Eric on The Road

Journeys into the offbeat, off the beaten path, overlooked and forgotten - by Eric Model

Friday, July 31, 2009

Leafs fans petition for return of old-school logo (Toronto Star)

From The Toronto Star:

By Adrian Morrow
July 29, 2009

The idea for the petition was hatched on an Internet hockey message board, where many of the users felt the same way as Clayton. Another young user on the board set the petition up on its own website ( and created a Facebook page.

So far, the petition has gathered more than 300 signatures.

Wednesday, July 29, 2009

A Couple of River Trips into the Soul of Canada (


Montreal: If you have a tighter travel budget this year, consider a short-hop vacation (or should that be micro-hop?) on the St. Lawrence River. Take one of the cruise ships that ply the river on day tours and night excursions (for dinner or the fireworks competition, or both), or hop on one of the many ferries that zoom across the river carrying pedestrians and cyclists.

Ottawa: For anyone looking for a one-day kayaking or canoeing Few trips can compare in historical interest with a paddle down the Ottawa River along the old voyageur route.

Vermont to host first Cheesemakers Festival (USA Today)

Via USA Today:

The festival (August 23) will feature over 100 cheeses for sampling, 50 different cheesemakers, 15 artisan food makers, four tasting seminars, two cooking demonstrations and more.

The event will be hosted by the Vermont Institute for Artisan Cheese, the Vermont Butter & Cheese Company, and the Vermont Cheese Council, and will take place at Shelburne Farms, near Burlington.

Kansas, Oklahoma team up to attract international tourists (USA Today)

Via USA Today:

While international traveling has dropped with the struggling economy, those traveling here will likely seek out small towns, heritage sites, gambling, concerts and camping, said Richard Champley, senior research analyst for the U.S. Department of Commerce.

Tuesday, July 28, 2009

Lumberjack World Championships at 50 (NY Times)

From The New York Times:

Published: July 27, 2009

With the ESPN cameras gone and prize money drying up, the glory years of the Lumberjack world championships appear to be long over.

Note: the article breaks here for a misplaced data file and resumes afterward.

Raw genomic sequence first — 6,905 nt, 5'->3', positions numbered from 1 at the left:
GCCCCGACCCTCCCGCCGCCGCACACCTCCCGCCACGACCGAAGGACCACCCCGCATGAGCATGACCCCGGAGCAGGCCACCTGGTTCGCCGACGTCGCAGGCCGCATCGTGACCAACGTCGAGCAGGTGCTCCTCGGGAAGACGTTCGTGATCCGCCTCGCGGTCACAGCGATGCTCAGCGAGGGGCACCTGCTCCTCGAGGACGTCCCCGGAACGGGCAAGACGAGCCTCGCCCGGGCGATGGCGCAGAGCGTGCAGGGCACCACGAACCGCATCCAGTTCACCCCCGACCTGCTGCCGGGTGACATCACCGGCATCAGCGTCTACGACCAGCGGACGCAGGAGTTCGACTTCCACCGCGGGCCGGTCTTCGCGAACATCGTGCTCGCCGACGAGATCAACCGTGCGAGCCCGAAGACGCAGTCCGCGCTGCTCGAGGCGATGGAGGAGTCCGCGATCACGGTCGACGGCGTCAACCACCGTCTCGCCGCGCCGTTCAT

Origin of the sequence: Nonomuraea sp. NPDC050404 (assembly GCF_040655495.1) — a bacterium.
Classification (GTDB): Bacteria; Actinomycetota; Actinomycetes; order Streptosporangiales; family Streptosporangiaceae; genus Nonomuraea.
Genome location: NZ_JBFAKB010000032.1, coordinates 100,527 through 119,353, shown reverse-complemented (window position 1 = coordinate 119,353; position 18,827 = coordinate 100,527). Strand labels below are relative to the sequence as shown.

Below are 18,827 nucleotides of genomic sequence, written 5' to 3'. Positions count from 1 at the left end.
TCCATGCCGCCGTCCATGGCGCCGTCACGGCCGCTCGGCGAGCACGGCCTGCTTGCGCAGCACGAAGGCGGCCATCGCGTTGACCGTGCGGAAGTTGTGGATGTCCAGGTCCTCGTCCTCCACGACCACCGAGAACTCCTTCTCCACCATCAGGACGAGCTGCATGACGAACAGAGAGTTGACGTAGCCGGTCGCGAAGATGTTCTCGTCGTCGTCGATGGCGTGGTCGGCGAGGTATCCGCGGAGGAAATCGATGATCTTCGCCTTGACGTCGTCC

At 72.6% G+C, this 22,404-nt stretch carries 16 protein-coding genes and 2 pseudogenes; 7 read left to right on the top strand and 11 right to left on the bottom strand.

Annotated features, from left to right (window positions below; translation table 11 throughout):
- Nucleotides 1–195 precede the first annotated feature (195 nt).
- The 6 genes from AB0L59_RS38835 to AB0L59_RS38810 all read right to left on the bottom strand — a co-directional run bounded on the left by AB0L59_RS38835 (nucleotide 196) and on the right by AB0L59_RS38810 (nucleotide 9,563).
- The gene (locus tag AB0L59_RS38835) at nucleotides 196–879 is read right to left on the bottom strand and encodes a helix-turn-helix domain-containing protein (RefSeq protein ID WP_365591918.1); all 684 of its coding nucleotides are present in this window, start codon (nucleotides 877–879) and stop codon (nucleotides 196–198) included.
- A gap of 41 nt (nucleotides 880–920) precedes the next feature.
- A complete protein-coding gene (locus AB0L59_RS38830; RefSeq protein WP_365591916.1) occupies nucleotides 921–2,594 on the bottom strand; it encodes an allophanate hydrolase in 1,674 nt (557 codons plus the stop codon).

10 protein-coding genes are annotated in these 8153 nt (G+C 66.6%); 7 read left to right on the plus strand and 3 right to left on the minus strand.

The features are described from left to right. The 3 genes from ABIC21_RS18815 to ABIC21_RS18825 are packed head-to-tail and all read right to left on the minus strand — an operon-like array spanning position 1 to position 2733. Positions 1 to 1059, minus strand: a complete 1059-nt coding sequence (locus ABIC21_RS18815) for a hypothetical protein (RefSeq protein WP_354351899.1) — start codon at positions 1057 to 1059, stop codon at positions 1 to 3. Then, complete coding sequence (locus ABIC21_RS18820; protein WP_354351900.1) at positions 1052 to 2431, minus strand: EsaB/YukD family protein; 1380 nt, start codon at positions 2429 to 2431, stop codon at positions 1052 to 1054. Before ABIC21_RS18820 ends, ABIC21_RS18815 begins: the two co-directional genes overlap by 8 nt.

Monday, July 27, 2009

Heard on The Radio: The National Day of the Cowboy

A Left Jab short: The National Day of the Cowboy with Bethany Braley. If you miised teh segment on Left Jab (Sirius-146; XM-167), you can catch it as podcast as

A special thanks to "Heritage Nebraska" for supporting "Journeys into Hidden America on SIRIUS-XM's Left Jab"....."Heritage Nebraska - celebrating history through education, outreach, preservation and stewardship".

Sunday, July 26, 2009

Bayside, Maine: A Refreshing Reminder of a Simpler Time (Washington Post)

From The Washington Post:

By Suzanne Rico
July 20, 2009

Bayside, Maine, has no gas stations or restaurants, but visitors can enjoy nature, music and a rare sense of community.

Saturday, July 25, 2009

National Parks Full of History, if Not Visitors (NY Times)

From The New York Times:

Published: July 26, 2009

Many of of the parks system are often overlooked. These lesser-known parks can illuminate sometimes murky and forgotten points in American history.....
a rundown of some rather unexpected parts of the park system that are well worth a visit this summer....

After a 15-Year Hiatus, Kubek Is Back (Briefly) (NY Times)

From The New York Times:

Published: July 25, 2009

Onetime Yankee shortstop and television analyst Tony Kubek will be celebrated by the Hall of Fame for a broadcasting career he left abruptly 15 years ago:

“People finally realize it was a divorce,” he said the other day by telephone from his summer home on a lake in the Upper Peninsula of Michigan. “I just got a different life. It was time to move on. More than once, people have said, ‘You must hate baseball,’ but I never said that because I don’t. I didn’t like some of the things I saw. I’m not averse to either side making money, but money was becoming more important than the game itself.”

A conversation with Kubek is a reminder of what he brought to a broadcast — an acute intelligence, a contrarian’s view and a no-frills demeanor — and why he is receiving the Ford C. Frick Award from the Hall for nearly 30 years of broadcast service with NBC, the Toronto Blue Jays and the Yankees. Kubek said he tried to follow the advice of Chet Simmons, the former NBC Sports president, who told him, “Every word that comes out of your mouth, you’re responsible for.”

Friday, July 24, 2009

Change slowly comes to beautiful, remote Monument Valley (USA Today)

From USA Today:

By Jayne Clark

The Navajo people have been in Monument Valley since the late 15th or early 16th century. But Harry Goulding and his wife, Mike, were the first Anglo settlers in the region and were responsible for sparking the tourism boom that took off in the 1930s and hasn't let up since.

When the couple arrived in the early 1920s, they bought 640 acres for $320 with the aim of ranching and trading with the Indians. Then, in 1938, Harry Goulding got wind that director John Ford was scouting locations for a Western starring John Wayne. The couple drove to Hollywood and convinced Ford that Monument Valley would be the perfect backdrop.

The movie, Stagecoach, won the 1939 Oscar for cinematography, and Monument Valley was firmly cast as Western icon.

North Carolina Town's Longtime Barbershop Cutups (StoryCorps)

From Story Corps via NPR:

Morning Edition
July 24, 2009

Two longtime barbers in Drexel, N.C., reflect on their town, careers and customers.

Wagon train traces route of Alberta pioneers (Canwest News Service)